Investing in Apartment Buildings with Private Money

Investing in Apartment Buildings with Private Money

Multifamily property financing advice and tips.

While there are many lending options available for investors—most individuals who are looking to quickly secure apartment buildings and multifamily properties tend to turn to hard money. A hard money loan is issued by an investor (or investment group) who issues loans secured by real estate. While these loans typically charge higher rates than banks, the advantages are numerous—most importantly speed. A quick close with a hard money loan can entice sellers and set your offer apart from other buyers with slower, more conventional funding. In fact, hard money is perfect in multifamily property situations in which:

  • when the investor needs to act quickly
  • construction projects
  • renovating apartment/multifamily properties
  • properties in a remote location
  • properties with unclear value
  • properties with value based on land alone

In this article, we’ll outline who to surround yourself with and details you need to know about the Pro Forma Operating Statement when embarking on an apartment building investment.

Who’s on your team?

Ask any commercial real estate investor with a great portfolio about their keys to success and they’ll inevitably talk about the people the surround themselves with. From real estate rookies to the seasoned veterans—it’s important to surround yourself with professionals who can help you determine timing, location, and can even negotiate and close deals on your behalf.  Here’s a few experts that are good to have in your corner when you begin to embark on a multifamily property real estate deal:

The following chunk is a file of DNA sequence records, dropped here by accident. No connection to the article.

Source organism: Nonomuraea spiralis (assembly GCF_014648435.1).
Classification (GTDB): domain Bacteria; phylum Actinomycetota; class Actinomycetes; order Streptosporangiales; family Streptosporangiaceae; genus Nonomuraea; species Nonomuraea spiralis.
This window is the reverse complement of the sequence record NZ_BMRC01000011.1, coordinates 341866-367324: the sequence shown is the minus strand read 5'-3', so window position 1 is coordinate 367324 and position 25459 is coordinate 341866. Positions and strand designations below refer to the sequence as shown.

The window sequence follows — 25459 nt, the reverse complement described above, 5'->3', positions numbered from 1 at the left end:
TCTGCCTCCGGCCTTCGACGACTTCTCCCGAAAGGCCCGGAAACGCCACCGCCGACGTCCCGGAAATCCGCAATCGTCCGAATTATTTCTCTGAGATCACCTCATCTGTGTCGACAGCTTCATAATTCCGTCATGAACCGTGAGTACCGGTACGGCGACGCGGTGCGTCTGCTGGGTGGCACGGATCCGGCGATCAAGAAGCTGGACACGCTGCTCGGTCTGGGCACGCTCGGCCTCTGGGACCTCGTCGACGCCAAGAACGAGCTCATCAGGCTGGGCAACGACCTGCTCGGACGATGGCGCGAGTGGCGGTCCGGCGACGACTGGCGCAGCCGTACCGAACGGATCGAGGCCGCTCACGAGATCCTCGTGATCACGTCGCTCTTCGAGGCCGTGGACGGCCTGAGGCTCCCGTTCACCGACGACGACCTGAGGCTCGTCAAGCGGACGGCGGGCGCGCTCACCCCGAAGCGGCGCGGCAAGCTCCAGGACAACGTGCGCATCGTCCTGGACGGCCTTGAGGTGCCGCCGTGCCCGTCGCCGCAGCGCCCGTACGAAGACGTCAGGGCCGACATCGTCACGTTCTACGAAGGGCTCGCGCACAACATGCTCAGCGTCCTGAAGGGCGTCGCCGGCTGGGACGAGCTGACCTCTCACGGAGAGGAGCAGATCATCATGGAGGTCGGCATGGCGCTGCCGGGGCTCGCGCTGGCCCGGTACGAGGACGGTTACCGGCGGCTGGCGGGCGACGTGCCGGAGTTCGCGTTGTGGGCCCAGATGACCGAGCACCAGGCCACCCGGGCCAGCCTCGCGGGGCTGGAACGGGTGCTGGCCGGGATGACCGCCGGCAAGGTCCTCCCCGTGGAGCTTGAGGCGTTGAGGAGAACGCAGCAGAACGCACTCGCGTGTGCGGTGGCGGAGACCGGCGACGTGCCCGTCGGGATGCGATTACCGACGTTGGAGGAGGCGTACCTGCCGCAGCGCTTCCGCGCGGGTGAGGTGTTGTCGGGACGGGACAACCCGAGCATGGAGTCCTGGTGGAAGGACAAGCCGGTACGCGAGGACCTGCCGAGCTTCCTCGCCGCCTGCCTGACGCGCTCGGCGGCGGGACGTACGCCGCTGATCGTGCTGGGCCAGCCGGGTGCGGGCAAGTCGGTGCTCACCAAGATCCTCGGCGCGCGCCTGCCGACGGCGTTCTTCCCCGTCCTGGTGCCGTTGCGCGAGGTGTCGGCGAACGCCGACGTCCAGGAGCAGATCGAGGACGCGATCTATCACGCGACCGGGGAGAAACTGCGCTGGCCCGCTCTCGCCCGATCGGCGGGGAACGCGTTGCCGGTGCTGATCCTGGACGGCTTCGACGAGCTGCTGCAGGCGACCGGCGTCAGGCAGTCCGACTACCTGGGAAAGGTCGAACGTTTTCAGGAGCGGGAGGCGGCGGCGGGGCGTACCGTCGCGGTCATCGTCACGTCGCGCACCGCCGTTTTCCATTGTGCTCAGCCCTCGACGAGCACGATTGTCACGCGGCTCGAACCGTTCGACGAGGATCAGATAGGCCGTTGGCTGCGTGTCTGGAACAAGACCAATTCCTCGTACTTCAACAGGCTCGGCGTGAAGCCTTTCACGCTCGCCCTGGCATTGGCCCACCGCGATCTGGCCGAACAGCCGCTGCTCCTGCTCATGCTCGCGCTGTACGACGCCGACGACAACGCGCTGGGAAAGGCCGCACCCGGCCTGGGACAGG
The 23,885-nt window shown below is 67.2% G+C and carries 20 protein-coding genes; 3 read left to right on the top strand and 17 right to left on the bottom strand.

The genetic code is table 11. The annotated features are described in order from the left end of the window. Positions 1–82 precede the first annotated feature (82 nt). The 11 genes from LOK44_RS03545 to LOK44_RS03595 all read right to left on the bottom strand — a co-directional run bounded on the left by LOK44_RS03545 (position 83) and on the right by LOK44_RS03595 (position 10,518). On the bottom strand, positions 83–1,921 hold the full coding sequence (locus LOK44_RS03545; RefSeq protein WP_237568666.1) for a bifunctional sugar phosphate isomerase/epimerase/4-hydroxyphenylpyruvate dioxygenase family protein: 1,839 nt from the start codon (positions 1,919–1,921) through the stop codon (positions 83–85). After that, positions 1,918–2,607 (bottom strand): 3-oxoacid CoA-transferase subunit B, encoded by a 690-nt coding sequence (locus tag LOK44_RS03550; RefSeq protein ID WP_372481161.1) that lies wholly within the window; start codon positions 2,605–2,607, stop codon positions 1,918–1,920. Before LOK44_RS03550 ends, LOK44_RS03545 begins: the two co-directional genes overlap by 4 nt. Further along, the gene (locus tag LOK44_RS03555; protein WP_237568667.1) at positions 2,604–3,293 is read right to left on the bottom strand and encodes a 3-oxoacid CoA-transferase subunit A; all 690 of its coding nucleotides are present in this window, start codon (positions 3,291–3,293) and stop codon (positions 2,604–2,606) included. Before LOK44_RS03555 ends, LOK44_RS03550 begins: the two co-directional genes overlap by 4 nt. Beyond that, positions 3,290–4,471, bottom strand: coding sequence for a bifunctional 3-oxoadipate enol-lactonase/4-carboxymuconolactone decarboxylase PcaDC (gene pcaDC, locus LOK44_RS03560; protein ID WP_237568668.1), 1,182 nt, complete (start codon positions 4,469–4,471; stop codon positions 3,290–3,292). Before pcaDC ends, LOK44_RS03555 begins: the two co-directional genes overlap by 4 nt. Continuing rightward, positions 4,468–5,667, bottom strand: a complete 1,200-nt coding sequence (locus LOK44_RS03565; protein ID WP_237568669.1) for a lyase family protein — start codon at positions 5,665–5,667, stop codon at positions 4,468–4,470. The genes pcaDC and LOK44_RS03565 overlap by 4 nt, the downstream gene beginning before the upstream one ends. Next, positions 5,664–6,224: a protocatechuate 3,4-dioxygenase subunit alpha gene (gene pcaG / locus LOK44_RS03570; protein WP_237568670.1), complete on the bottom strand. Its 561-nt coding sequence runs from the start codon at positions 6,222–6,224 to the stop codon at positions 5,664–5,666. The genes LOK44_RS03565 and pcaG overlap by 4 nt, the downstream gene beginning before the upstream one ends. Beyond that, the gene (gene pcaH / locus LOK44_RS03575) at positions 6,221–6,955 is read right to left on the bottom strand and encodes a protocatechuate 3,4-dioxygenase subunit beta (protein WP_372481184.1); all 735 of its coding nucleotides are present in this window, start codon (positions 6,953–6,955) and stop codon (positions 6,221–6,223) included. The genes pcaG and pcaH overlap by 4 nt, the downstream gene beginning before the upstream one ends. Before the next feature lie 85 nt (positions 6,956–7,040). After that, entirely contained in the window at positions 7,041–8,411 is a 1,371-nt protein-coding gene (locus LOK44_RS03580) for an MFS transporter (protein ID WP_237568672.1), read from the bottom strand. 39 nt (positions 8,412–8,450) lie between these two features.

• Accountant: Necessary to figure out what you can afford and analyze the tax and operating budget benefits.
  • Lawyer: Necessary to complete the transaction. Can negotiate on your behalf.
  • Mortgage broker: Necessary to help organize and determine financing options.
  • Commercial broker: Necessary to identify potential properties you can afford.

An overview of the Pro Forma Operating Statement

The single most important document in any commercial loan package is the Pro Forma Operating Statement—also called a projected statement. Essentially, the pro forma provides an estimated financial budget on an income property for the next year. Pro forma statements are used routinely in preparing ‘what if’ scenarios, formulating business plans, estimating cash requirements, or when submitting financing proposals. Pro forma statements are typically included within a commercial loan document package. A common stacking order for a commercial loan package (including pro forma):

  • Executive Loan Summary
  • Picture Page and Description of Collateral
  • Pro Forma Operating Statement
  • Rent Roll
  • Last 12 Month’s actual Operating Statement


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